Latest posts by Alexander P. Garza (see all)
- Review: Little Rooster’s Egg-cellent Adventure (Un Gallo Con Muchos Huevos) - October 30, 2015
- Review: Behavior (Conducta) - June 17, 2015
- Lorís Simón Salum and the Literally Short Film Festival - June 12, 2015
Más negro que la noche (Darker Than Night) (2014) is a creepy visual treat that should be watched in theaters to really take in the detail of the set. It is a remake of the 1975 cult classic horror film of the same title by Writer/Director Carlos Enrique Taboada. This version has Bernat Aragonés nominated for one Ariel award for Best Special Effects. The film is widely available thanks to the distribution resources through Pantelion, Lionsgate, and Televisa. I found the DVD and digital copy at Walmart.
The remake is adequately adapted and directed by Henry Bedwell. There are some great things about this film, but at the same time it’s seriously lacking in some areas like telling instead of showing and not utilizing the power of silence. Despite that, I think it has gotten unfair treatment in other reviews online. I will be reviewing this film and not ignore the unavoidable comparison to the original 1975 version, but also try to consider it as a film that stands on its own.
The films is about a young woman named Greta (Zuria Vega) who inherits her recently deceased aunt’s mansion, on the condition that she fulfills her aunt’s wish of taking care of her black house cat, Becker. Greta and her three other roommates move into the house and throw a lavish party. During the party, Maria (Adriana Louvier) murders Becker in order to avenge the death of her pet ferret. After the cat dies, mysterious things begin to occur in the house. Greta’s dead Aunt Ofelia seeks out revenge for the murder of her cat, and the girls make futile attempts to escape.
There is a missing dichotomy of light and dark in the 2014 movie. The girls don’t get a chance to have fun playing dress up. The house is never brightly lit in this new version to the detriment of the story. Without ever showing us how bright and cheery the characters’ experience could be in the house, it does not impact the audience nearly as much when attempts at scary moments in the dark arrive.
Along with the missing dichotomy of light and dark, there is also a missing dichotomy of sound and silence. Various scenes would have been better told in silence rather than with music or sound. Maria accompanies Vicky (Ona Casamiquela) to the bathroom and then left alone while Vicky is in the bathroom. Music begins as Maria explores the hallway and a nearby room. The music abruptly lets me know that I am now supposed to be scared. Not effective. Another example is when a ghost appears behind one of the characters and scary ghost sounds are abruptly played and completely ignored by the character on screen. Again, this was pointless and ineffective.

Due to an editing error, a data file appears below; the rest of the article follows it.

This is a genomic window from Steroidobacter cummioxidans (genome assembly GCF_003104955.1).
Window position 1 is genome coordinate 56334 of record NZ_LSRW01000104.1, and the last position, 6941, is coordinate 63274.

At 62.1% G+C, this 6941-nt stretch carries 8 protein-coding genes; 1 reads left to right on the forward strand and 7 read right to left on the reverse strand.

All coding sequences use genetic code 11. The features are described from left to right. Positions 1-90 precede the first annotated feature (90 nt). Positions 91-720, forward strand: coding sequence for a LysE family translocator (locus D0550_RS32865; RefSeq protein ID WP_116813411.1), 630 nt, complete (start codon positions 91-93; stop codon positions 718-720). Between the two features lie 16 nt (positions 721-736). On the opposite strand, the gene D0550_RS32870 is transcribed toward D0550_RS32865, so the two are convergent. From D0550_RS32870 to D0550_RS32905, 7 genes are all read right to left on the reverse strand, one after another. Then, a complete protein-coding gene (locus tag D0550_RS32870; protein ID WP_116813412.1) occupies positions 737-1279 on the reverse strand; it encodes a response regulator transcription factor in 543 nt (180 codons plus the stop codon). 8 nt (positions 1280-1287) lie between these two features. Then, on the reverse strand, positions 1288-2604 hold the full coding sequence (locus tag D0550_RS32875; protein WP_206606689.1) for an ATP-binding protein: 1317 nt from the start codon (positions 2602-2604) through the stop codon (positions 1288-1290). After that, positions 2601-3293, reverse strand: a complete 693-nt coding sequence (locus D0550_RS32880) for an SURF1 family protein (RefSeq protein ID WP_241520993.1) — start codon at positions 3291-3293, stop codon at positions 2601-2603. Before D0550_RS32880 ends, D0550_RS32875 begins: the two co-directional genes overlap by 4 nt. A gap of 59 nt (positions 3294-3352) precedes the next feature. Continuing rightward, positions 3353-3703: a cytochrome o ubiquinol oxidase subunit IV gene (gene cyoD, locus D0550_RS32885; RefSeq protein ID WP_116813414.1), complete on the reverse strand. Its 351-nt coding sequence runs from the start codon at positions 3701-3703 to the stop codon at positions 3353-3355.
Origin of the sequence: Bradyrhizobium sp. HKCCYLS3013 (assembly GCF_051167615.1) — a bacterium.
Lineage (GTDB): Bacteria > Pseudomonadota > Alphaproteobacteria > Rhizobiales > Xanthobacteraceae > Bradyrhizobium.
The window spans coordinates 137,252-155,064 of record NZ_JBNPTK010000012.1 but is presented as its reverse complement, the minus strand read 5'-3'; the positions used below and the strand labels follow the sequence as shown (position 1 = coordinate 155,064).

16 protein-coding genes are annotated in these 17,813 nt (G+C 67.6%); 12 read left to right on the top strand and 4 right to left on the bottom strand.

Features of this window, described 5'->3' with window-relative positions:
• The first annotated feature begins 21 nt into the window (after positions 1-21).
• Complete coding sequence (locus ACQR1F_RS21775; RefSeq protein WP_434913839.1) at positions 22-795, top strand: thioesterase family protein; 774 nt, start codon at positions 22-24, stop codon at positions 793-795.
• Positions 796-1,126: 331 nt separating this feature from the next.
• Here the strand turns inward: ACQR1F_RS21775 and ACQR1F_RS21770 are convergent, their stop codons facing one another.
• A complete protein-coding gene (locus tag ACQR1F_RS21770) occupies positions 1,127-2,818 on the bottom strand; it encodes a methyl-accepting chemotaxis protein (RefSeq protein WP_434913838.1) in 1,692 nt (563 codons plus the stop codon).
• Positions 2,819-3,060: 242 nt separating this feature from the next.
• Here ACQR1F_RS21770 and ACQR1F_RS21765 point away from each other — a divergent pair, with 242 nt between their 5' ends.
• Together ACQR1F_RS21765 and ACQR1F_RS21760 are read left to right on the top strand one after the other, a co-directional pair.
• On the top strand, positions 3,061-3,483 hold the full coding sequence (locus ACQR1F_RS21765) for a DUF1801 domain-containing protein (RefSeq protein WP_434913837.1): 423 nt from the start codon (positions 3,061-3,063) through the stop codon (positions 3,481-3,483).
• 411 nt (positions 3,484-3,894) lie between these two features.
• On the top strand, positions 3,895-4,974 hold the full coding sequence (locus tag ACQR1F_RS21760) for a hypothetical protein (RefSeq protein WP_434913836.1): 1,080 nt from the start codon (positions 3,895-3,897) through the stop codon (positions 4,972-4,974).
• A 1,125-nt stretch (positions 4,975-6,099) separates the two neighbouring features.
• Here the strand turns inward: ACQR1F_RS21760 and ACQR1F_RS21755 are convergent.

I need to point out the great job that Eréndira Ibarra did playing Pilar in the film. The added complexity of her being in love with Greta was a wise choice by Bedwell, but I think it was not used to its full potential. This could have been used as an additional device for Greta giving into actions and motivations that were not her own, allowing us to fully grasp the idea of her slowly becoming possessed.
In the 2014 version, a backstory is given to the dead Aunt Ofelia, and we see through flashback that Aunt Ofelia killed her fiance and mistress right before her wedding. Greta’s boyfriend, Pedro (José María Torre), is cheating on her. This is actually an interesting layer added to the story which parallels the additional backstory to Aunt Ofelia. However, Greta is not getting married like the original, so her desire for her aunt’s wedding dress is completely unfounded in this updated film. One of the things that bothered me was how Pedro repeatedly accuses Greta of having changed for the worse. But we don’t really see how she’s changed, other than her now getting frequent headaches, until the very end.
The film attempts to tell its story through the mood created by its scenery, set, and color. The film does not try to center in on the acting and that’s okay for a film like this. However, the elements in the story are all over the place, and leaves a ton of questions.
Sometimes, especially in horror movies, questions don’t need to be answered. Despite the film’s drawbacks, this film does stand on its own and is entertaining. It is worth a watch if you’re a horror movie fanatic.
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